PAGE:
The wheels are turning on the Preston Center land-use study, spurred by recent zoning battles in the neighborhood.

Councilwoman Jennifer Staubach Gates presented the plan to form a stakeholder task force of representatives from seven sections in and around the commercial center.

“We really need to take a step back and decide what’s best for the community,” Gates says. “We can at least solve the traffic problems.”

Traffic was the main concern surrounding the recently proposed residential projects, so the study centers largely on transportation. Half of the funding will come from the North Texas Council of Governments, the other half matched by private (but transparent) donors. It could cost around $300,000.

Northwest Highway is no longer a highway; it’s a car-clogged neighborhood street. Michael Morris, COG’s director of transportation, likens this study to those done in other areas such as East Dallas’ State Highway 78, better known as Garland Road now serving more local traffic than through-traffic. Other examples include State Highway 26, soon to be reconstructed as Colleyville Boulevard.

“Is there a breakdown somewhere else that is causing people to use Northwest Highway? It needs to look more like a neighborhood street,” Morris says.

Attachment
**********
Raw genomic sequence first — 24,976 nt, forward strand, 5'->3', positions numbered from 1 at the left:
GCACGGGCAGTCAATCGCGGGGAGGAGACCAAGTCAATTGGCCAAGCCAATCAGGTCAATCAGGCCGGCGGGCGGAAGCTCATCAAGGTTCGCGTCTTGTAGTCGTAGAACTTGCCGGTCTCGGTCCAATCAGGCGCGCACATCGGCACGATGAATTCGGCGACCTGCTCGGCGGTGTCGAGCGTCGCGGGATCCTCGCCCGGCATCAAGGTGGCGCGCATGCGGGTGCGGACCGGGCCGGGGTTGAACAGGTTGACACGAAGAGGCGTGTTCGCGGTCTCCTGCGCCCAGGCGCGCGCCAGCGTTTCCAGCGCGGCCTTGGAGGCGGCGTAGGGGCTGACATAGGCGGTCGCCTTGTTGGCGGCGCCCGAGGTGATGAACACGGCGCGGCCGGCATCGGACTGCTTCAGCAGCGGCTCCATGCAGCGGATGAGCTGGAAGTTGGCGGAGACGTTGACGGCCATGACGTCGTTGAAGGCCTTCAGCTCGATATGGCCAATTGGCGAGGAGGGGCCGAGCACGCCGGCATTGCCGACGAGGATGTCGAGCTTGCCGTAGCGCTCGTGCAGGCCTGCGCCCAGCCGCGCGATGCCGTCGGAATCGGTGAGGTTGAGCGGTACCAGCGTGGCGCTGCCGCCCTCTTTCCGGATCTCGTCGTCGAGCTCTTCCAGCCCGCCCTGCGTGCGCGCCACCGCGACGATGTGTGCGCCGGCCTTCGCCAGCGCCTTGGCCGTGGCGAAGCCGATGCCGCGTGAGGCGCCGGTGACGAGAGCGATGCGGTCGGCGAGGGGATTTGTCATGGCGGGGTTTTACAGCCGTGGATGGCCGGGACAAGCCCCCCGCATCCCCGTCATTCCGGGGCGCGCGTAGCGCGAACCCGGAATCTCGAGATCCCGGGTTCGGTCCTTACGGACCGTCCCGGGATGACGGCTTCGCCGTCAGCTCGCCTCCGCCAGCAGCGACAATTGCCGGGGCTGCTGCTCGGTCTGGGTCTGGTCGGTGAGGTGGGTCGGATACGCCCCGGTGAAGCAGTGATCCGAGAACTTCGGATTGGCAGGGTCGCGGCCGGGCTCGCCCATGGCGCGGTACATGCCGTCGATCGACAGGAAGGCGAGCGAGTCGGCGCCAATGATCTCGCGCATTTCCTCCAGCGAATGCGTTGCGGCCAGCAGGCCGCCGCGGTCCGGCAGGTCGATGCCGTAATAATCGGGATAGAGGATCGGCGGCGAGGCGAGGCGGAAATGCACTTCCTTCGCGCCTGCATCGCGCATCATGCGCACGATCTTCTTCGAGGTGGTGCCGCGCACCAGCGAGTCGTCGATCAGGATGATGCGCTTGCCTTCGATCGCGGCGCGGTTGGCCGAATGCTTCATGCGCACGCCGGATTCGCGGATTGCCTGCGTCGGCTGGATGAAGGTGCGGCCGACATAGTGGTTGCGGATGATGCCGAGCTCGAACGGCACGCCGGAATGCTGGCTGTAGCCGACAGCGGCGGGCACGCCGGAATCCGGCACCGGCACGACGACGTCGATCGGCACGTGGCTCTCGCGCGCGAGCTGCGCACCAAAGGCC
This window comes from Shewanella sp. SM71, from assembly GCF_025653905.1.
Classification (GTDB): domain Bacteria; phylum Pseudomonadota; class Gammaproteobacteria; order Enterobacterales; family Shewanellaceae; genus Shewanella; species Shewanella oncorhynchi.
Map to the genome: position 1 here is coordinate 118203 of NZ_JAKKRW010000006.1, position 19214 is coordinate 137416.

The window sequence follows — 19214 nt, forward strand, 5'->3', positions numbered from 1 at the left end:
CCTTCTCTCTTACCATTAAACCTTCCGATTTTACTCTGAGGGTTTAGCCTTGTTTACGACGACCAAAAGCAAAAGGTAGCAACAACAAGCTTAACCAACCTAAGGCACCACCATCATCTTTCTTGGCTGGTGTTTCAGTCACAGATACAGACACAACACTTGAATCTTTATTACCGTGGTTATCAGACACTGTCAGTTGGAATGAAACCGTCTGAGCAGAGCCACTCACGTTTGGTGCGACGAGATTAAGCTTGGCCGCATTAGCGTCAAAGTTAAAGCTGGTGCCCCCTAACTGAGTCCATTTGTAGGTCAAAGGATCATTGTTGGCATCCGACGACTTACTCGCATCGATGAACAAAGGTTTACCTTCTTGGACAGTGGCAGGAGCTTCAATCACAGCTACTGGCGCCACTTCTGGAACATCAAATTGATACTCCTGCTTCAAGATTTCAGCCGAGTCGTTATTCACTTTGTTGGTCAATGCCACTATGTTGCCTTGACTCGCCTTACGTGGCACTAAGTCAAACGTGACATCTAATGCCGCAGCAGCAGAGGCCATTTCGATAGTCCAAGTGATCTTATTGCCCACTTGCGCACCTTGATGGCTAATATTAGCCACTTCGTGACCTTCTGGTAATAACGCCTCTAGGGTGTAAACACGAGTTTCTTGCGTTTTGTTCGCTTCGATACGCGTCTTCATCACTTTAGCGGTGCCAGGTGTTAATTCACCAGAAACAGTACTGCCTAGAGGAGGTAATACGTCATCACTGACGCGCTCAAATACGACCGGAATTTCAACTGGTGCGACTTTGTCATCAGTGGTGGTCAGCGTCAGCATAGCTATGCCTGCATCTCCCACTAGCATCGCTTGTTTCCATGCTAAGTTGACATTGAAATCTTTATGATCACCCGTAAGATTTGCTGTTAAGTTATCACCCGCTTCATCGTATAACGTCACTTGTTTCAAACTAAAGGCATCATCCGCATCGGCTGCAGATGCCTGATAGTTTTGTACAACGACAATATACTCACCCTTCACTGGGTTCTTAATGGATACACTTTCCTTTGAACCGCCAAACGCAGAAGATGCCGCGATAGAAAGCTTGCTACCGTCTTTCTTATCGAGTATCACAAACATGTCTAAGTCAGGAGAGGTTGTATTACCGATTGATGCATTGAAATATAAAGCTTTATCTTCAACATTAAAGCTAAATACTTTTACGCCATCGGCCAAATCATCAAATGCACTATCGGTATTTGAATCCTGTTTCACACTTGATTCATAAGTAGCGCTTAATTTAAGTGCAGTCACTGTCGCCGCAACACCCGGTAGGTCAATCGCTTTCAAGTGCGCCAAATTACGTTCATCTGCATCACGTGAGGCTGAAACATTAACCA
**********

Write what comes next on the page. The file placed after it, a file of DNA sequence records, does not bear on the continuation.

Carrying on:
The imbalance happens over time, he says, because, “The transportation people and the land-use people aren’t talking to each other.”

The study won’t result in any zoning change at City Hall but rather a guide for how to handle future zoning cases. It still relies on the power of the council.

“That will kind of stabilize things, and people won’t be bringing unrealistic zoning proposals to the table,” Gates says.

Although no official moratorium can be placed on new zoning applications in the area, they are unlikely to gain momentum while the study is in progress. One area of concern is the residential-zoned northwest corner of Preston and Northwest Highway, where owner Mark Cuban wants to build an office complex.

“I have a pretty strong bias that single-family remain single-family,” Gates says. “It’s kind of sacred ground in this district.”

After selecting the study’s task force, which will include neighbors and business owners as well as city planners and traffic engineers, the city will hire an outside consultant to conduct it. After more meetings and community workshops, all the pieces should be in place by the summer, which is when the year-long study will officially begin.

At the meeting, Gates was pressed about any underlying agenda she might have — whether to promote more development or to retain the status quo.

“There’s redevelopment potential, but we’re not looking at that,” she says. “You have to understand what’s there. We wont’ know until it’s studied. We need planners and experts — beyond politicians deciding what’s best for the neighborhood.”

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